Insecure attachment styles, particularly preoccupied and dismissing, are associated with increased future SA risk among soldiers. Elevated risk is most substantial during first year of service but persists through the first 48 months. Dismissing attachment may indicate risk specifically among soldiers not identified by the mental healthcare system.
Emotion reactivity and risk behaviors (ERRB) are transdiagnostic dimensions associated with suicide attempt (SA). ERRB patterns may identify individuals at increased risk of future SAs.
A representative sample of US Army soldiers entering basic combat training (n = 21 772) was surveyed and followed via administrative records for their first 48 months of service. Latent profile analysis of baseline survey items assessing ERRB dimensions, including emotion reactivity, impulsivity, and risk-taking behaviors, identified distinct response patterns (classes). SAs were identified using administrative medical records. A discrete-time survival framework was used to examine associations of ERRB classes with subsequent SA during the first 48 months of service, adjusting for time in service, socio-demographic and service-related variables, and mental health diagnosis (MH-Dx). We examined whether associations of ERRB classes with SA differed by year of service and for soldiers with and without a MH-Dx.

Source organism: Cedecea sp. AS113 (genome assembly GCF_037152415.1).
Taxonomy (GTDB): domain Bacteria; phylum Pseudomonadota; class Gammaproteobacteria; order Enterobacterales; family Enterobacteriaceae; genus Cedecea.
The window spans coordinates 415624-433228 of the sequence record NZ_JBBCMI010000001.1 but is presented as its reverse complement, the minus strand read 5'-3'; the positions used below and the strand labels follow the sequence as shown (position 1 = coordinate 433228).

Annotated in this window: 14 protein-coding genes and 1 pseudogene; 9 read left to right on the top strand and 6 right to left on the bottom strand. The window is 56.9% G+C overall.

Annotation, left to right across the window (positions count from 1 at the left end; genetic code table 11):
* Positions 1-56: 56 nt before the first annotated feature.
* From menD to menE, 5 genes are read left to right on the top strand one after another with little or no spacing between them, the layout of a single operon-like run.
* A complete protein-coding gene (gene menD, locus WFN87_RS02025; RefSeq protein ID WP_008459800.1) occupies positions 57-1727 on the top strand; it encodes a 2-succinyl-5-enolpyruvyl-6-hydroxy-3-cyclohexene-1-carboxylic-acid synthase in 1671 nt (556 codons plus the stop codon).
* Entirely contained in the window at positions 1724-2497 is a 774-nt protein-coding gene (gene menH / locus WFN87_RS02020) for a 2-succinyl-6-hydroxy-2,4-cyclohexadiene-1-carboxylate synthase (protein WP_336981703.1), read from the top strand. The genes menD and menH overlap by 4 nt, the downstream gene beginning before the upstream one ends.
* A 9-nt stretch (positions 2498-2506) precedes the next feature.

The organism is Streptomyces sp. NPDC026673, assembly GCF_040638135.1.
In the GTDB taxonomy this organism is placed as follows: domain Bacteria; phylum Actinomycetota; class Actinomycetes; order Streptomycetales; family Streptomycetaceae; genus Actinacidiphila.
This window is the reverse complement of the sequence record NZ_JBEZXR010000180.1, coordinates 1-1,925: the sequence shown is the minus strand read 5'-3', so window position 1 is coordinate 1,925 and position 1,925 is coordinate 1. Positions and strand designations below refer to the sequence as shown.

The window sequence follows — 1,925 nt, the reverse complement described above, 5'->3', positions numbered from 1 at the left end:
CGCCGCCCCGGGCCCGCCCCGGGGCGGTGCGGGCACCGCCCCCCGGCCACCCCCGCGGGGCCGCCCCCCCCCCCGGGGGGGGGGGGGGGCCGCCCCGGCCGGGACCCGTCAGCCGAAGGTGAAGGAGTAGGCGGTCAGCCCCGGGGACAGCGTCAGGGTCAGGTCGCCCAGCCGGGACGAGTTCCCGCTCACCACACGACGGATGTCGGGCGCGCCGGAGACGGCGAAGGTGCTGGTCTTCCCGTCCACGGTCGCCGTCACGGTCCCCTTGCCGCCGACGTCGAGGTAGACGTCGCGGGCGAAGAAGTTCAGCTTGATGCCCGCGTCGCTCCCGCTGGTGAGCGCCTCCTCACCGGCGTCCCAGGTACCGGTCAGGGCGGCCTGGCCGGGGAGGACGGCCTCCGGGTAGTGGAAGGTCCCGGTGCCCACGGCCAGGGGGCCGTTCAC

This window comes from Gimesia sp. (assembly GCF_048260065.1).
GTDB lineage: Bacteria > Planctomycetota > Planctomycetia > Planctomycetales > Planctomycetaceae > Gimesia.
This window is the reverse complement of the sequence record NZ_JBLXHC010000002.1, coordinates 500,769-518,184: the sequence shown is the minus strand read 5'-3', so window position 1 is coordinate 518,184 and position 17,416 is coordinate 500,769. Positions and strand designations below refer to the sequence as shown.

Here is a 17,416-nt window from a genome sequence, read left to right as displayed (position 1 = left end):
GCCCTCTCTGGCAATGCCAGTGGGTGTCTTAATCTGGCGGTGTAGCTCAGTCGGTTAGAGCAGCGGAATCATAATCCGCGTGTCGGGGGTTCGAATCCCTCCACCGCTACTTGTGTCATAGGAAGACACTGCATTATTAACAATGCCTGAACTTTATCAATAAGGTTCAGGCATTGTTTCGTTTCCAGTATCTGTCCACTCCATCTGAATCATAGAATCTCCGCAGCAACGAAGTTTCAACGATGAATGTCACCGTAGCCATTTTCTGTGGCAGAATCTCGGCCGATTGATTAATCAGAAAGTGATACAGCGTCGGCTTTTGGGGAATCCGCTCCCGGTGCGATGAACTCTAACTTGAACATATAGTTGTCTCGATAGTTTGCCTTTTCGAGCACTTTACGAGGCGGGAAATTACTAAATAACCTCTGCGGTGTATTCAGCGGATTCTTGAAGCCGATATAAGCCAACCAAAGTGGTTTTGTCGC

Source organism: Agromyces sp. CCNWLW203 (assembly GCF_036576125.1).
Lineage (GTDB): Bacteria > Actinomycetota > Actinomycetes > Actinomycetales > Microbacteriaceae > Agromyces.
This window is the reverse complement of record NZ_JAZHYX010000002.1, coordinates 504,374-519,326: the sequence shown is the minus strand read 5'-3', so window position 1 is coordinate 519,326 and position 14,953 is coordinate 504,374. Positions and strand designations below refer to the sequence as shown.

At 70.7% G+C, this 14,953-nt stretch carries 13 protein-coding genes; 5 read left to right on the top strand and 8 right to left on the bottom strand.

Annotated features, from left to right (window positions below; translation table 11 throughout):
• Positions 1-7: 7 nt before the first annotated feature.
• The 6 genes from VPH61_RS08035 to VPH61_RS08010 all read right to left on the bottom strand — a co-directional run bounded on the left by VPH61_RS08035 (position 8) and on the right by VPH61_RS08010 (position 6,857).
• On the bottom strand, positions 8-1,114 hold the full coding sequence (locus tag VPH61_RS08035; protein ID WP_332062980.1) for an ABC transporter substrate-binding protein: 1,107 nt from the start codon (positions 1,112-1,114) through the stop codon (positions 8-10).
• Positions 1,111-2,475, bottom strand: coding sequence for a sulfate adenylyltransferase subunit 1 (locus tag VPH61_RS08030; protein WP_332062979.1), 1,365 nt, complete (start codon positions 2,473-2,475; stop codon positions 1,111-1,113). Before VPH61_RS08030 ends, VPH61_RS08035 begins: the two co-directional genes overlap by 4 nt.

Of 21 772 respondents (86.2% male, 61.8% White non-Hispanic), 253 made a SA. Four ERRB classes were identified: ‘Indirect Harming’ (8.9% of soldiers), ‘Impulsive’ (19.3%), ‘Risk-Taking’ (16.3%), and ‘Low ERRB’ (55.6%). Compared to Low ERRB, Impulsive [OR 1.8 (95% CI 1.3–2.4)] and Risk-Taking [OR 1.6 (95% CI 1.1–2.2)] had higher odds of SA after adjusting for covariates. The ERRB class and MH-Dx interaction was non-significant. Within each class, SA risk varied across service time.